Like any typical 15-year-old, Ahmed Jassim stays glued to his smartphone, watching music videos and playing games. In his family’s modest living room with dark concrete walls, the light from the phone’s screen illuminates his handsome but gaunt face.
But unlike his peers, Ahmed doesn’t go outside to play soccer or fly kites. Simple activities tire him out quickly because his heart is permanently damaged, the result of inhaling the smoke that blanketed this town of farmers and shepherds after Islamic State militants ignited nearby oil wells.
“He hates life. He just hates life,” his mother, Rehab Fayad, said wistfully. “It’s affected him not just physically, but psychologically.”
The militants detonated 25 oil wells in a desperate and ultimately unsuccessful effort to defend their terrain against Iraqi security forces in 2016 and wreck a prized national asset. For nine months, a thick, blinding cloud of smoke engulfed Qayyarah and the villages that surround it, turning people’s skin and sheep’s coats black from soot.
The Islamic State footprint on Iraq’s environment may be unprecedented and permanent, with a toxic legacy that includes wide-scale cattle deaths, fields that no longer yield edible crops and chronic breathing complications in children and the elderly, doctors and experts said.
Up to 2 million barrels of oil were lost — either burned or spilled — between June 2016 and March 2017, when firefighters put out the final blaze, according to a U.N. report citing Iraq’s Oil Ministry. Environmental experts worry that much of the oil has seeped into the groundwater and the nearby Tigris River — a lifeline for millions of Iraqis stretching more than 1,000 miles to Baghdad and beyond.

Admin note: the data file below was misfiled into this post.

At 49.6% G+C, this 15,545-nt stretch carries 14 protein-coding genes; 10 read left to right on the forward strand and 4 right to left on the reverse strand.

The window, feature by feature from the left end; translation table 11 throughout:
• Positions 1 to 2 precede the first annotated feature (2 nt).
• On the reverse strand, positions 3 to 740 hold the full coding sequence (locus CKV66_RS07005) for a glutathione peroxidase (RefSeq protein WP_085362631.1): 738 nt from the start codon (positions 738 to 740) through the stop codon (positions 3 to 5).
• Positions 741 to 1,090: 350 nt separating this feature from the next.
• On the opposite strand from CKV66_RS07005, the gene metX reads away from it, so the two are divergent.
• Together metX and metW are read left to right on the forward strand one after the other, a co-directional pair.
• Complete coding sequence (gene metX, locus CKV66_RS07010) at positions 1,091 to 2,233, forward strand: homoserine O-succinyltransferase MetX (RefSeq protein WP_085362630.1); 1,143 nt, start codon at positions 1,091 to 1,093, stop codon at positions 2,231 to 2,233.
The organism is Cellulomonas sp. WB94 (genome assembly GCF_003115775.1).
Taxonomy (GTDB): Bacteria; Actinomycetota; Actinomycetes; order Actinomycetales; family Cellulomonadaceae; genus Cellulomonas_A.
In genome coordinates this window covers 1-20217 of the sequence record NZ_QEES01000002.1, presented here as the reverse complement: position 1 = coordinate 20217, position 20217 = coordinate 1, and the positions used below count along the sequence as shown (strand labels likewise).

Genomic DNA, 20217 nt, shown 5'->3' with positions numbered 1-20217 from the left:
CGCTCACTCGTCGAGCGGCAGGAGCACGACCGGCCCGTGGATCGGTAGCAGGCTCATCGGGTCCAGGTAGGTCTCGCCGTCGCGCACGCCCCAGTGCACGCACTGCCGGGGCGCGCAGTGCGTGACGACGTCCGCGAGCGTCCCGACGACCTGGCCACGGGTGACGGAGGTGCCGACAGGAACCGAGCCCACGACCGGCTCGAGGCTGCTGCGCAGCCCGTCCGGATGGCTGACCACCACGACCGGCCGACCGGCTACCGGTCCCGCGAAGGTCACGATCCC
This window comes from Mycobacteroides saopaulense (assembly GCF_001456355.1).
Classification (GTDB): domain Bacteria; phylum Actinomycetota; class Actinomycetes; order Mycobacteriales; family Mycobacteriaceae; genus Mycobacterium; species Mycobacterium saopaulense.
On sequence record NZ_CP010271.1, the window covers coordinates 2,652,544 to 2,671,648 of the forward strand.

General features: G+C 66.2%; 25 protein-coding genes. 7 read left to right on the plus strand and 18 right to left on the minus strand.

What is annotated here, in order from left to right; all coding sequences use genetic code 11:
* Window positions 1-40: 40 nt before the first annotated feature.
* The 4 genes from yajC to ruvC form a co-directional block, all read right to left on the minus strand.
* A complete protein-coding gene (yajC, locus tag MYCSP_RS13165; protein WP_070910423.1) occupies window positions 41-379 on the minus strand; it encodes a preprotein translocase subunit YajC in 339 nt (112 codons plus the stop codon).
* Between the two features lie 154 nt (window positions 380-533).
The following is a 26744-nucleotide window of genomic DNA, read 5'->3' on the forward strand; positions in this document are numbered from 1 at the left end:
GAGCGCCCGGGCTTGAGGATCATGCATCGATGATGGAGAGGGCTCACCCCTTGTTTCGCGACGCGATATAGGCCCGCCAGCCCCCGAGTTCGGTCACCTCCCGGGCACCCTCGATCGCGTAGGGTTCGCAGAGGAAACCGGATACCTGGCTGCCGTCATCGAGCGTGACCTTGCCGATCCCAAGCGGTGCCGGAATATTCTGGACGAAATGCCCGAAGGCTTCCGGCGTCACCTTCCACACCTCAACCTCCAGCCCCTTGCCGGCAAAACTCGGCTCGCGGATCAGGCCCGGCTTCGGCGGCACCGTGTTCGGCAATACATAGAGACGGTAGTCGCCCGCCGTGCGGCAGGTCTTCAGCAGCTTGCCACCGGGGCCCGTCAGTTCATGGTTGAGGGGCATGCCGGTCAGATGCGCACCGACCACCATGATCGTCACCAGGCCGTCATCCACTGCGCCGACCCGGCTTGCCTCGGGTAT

The militants also torched a sulfur plant north of Qayyarah, spewing 35,000 tons of the stinging substance into the air, the United Nations said. Reportedly containing one of the largest sulfur stockpiles in the world, the plant was set ablaze in part to help hold off Iraqi security forces, according to human rights and environmental experts.
Still unknown is the full extent of the impact. Studies into the long-term health effects have been halting, with Iraq’s government putting greater urgency on rebuilding, resettling displaced people and the clearing of explosives.
“The effect of what happened here will be felt for many years and decades, and the worst of it hasn’t even shown up yet,” said Abdelmeneim Tabbour, the head of Qayyarah’s health department. “The government has other priorities.”